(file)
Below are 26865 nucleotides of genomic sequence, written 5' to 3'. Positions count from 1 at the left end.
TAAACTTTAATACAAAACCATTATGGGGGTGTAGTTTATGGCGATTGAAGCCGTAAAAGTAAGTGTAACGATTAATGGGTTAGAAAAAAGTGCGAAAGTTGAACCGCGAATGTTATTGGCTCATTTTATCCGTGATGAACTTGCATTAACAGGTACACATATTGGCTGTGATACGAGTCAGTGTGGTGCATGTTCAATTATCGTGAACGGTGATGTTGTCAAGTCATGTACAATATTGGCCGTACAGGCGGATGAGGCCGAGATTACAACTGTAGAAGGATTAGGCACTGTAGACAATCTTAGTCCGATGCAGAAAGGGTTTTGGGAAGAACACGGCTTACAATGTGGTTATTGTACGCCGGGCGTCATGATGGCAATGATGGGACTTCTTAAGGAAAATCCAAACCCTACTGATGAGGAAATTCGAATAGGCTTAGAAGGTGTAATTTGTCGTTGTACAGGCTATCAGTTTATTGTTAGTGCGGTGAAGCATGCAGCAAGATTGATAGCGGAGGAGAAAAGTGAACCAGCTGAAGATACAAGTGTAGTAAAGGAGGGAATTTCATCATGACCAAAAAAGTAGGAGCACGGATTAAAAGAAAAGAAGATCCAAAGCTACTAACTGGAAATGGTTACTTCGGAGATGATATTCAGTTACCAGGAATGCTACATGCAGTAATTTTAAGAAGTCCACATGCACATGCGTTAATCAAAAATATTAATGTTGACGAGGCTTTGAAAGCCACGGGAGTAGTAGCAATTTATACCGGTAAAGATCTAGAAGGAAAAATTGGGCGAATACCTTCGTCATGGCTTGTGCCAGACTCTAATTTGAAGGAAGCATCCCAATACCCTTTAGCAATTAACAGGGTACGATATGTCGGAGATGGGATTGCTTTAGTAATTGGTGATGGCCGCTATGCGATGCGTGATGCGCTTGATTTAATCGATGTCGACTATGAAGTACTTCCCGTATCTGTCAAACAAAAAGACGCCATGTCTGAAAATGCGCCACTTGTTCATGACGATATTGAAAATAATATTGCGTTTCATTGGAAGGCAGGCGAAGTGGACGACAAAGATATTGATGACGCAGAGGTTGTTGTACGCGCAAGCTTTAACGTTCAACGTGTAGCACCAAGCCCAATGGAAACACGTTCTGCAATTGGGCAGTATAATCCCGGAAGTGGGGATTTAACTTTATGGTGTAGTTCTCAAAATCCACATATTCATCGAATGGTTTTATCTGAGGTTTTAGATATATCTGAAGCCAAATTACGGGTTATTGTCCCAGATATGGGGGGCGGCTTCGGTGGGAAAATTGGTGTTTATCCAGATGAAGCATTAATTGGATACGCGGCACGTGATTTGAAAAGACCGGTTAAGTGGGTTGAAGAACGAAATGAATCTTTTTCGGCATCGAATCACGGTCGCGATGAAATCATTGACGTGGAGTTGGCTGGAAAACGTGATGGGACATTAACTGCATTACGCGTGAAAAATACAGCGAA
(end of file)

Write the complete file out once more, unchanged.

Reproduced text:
Below are 26865 nucleotides of genomic sequence, written 5' to 3'. Positions count from 1 at the left end.
TAAACTTTAATACAAAACCATTATGGGGGTGTAGTTTATGGCGATTGAAGCCGTAAAAGTAAGTGTAACGATTAATGGGTTAGAAAAAAGTGCGAAAGTTGAACCGCGAATGTTATTGGCTCATTTTATCCGTGATGAACTTGCATTAACAGGTACACATATTGGCTGTGATACGAGTCAGTGTGGTGCATGTTCAATTATCGTGAACGGTGATGTTGTCAAGTCATGTACAATATTGGCCGTACAGGCGGATGAGGCCGAGATTACAACTGTAGAAGGATTAGGCACTGTAGACAATCTTAGTCCGATGCAGAAAGGGTTTTGGGAAGAACACGGCTTACAATGTGGTTATTGTACGCCGGGCGTCATGATGGCAATGATGGGACTTCTTAAGGAAAATCCAAACCCTACTGATGAGGAAATTCGAATAGGCTTAGAAGGTGTAATTTGTCGTTGTACAGGCTATCAGTTTATTGTTAGTGCGGTGAAGCATGCAGCAAGATTGATAGCGGAGGAGAAAAGTGAACCAGCTGAAGATACAAGTGTAGTAAAGGAGGGAATTTCATCATGACCAAAAAAGTAGGAGCACGGATTAAAAGAAAAGAAGATCCAAAGCTACTAACTGGAAATGGTTACTTCGGAGATGATATTCAGTTACCAGGAATGCTACATGCAGTAATTTTAAGAAGTCCACATGCACATGCGTTAATCAAAAATATTAATGTTGACGAGGCTTTGAAAGCCACGGGAGTAGTAGCAATTTATACCGGTAAAGATCTAGAAGGAAAAATTGGGCGAATACCTTCGTCATGGCTTGTGCCAGACTCTAATTTGAAGGAAGCATCCCAATACCCTTTAGCAATTAACAGGGTACGATATGTCGGAGATGGGATTGCTTTAGTAATTGGTGATGGCCGCTATGCGATGCGTGATGCGCTTGATTTAATCGATGTCGACTATGAAGTACTTCCCGTATCTGTCAAACAAAAAGACGCCATGTCTGAAAATGCGCCACTTGTTCATGACGATATTGAAAATAATATTGCGTTTCATTGGAAGGCAGGCGAAGTGGACGACAAAGATATTGATGACGCAGAGGTTGTTGTACGCGCAAGCTTTAACGTTCAACGTGTAGCACCAAGCCCAATGGAAACACGTTCTGCAATTGGGCAGTATAATCCCGGAAGTGGGGATTTAACTTTATGGTGTAGTTCTCAAAATCCACATATTCATCGAATGGTTTTATCTGAGGTTTTAGATATATCTGAAGCCAAATTACGGGTTATTGTCCCAGATATGGGGGGCGGCTTCGGTGGGAAAATTGGTGTTTATCCAGATGAAGCATTAATTGGATACGCGGCACGTGATTTGAAAAGACCGGTTAAGTGGGTTGAAGAACGAAATGAATCTTTTTCGGCATCGAATCACGGTCGCGATGAAATCATTGACGTGGAGTTGGCTGGAAAACGTGATGGGACATTAACTGCATTACGCGTGAAAAATACAGCGAA